After I finished yesterday’s post and was mulling it over, another piece of information came back to me from one of my old accounting courses.
I didn’t intend to be an accountant. I took English at university, over my parents’ objections, but I had no idea, when I graduated, that there was any option for me but to get whatever job I could with an English degree. I was far from innocent about things I should have been but naive about ordinary parts of life. I had no one to tell me that there were all kinds of jobs an intelligent person with a basic post-secondary education could start with, or that I could go on with my education. (Before university, there had been a teacher, a Vassar alumnus, who had wanted me to apply there; but I didn’t believe I was that kind of student, and I didn’t understand how I could possibly get the money.)
I knew so little about the options (school loans, grants) that when I did need money for schooling later on, I just went and got a bank loan at the current rate, which was 18%.
I had worked in offices as a teenager to make money for university, so after I graduated, I opened up the want ads to office work. I got a job first as a receptionist and then as an order desk clerk at a factory that manufactured picture frames. (In those days, things were still manufactured in Canada.) By the time I’d been there a year, I was one of the most senior employees. It was that sort of place. My bosses sneered at my education and believed, in turn, that I must be mocking them behind their backs. I was too scared to.
It was odd that I decided to become an accountant. But it was a low time of my life when I thought little of myself and devoting myself to the last occupation on earth I’d ever considered made sense. I went to school at night 4 times a week, taking university courses in business. I got that loan to finance it. I studied my butt off to pass exams and I became a chartered accountant.
It was ok, really. At work I was treated with respect as a person with a brain and that was my first experience of it outside of school. And it beat waitressing as a way of supporting writing.
But back to the bit I remembered after I posted. You see dividing up your fixed costs across all your products, books as I was talking about, makes sense in terms of pricing, but it can lead to bad decisions.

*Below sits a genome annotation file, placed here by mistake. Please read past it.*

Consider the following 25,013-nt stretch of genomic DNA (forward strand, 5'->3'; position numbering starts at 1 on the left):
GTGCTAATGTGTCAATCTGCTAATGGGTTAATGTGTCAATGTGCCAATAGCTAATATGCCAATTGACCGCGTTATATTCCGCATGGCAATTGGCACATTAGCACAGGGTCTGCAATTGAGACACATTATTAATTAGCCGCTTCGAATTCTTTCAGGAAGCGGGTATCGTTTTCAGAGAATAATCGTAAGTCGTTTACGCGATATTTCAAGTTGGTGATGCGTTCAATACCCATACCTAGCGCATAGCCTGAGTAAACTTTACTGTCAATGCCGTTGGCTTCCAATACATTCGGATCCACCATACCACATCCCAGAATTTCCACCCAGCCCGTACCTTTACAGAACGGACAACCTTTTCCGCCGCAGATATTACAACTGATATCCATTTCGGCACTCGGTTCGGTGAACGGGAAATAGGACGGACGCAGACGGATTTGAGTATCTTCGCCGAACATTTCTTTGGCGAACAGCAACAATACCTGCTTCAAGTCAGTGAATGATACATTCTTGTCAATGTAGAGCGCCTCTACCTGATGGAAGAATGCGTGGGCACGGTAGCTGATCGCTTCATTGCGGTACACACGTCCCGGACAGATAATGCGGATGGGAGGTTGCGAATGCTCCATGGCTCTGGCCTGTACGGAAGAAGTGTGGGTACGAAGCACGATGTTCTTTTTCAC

Let’s say you figure out that if you sell 200 books, your fixed costs amount to $10 a book. And that your printing cost is $1 a book. The author gets $1. You set your price at $16 and you, the publisher, get $4. Fair enough.
What happens if you have the opportunity to sell another 100 books but only at $9 a book. You decline. No thanks, the price is too low. But that doesn’t make sense if the next 100 doesn’t require you to hire any more staff or expand your offices.
You’ve already covered the costs by selling your first 200 books. The next 100 are gravy. Really all it costs you are the printing and royalties. You’d be making $700 selling those books.
So if you realize that what you need to do is cover your fixed costs and then you’re free to devote yourself to whatever you, as a publisher, value–then what would that mean? These are issues I don’t see anyone looking at but it would present a range of choices for both part a) covering fixed costs (eg gamble on a bestseller, have a line of cookbooks, develop a backlist) and then b) books of value (art, experimentation, literature, young authors, niche markets, works in translation, graphic novels, you name it).
As I said yesterday, we don’t have to worry about those things. Writers just need to keep on with it. But we benefit, too, from being released from the line that we’re fed about how the market (as if it’s a thing) works and what the numbers really signify.
It’s easy as masters of words, which can create a mood or make a case, to think that numbers are different, that they’re more solid, immutable. But that isn’t the case. I’m reminded of an old joke.
People are lined up to apply for a job as accountant for the Tzar. The first person in the line goes in. He gets asked, “How much is 2+2?” Four, he says. No job.
He comes out, everyone asks what happened and he tells them. So the next person goes in and answers 3, the next 6, the next 0, the next 8, then 2, and so on. None get the job. Finally someone comes out smiling. Yes! He got the job.
So how did it go? he’s asked. How did you do it?
He says, “They asked me how much is 2+2.”
“So what did you answer?”
He shrugs. “I said, How much do you want it to be?”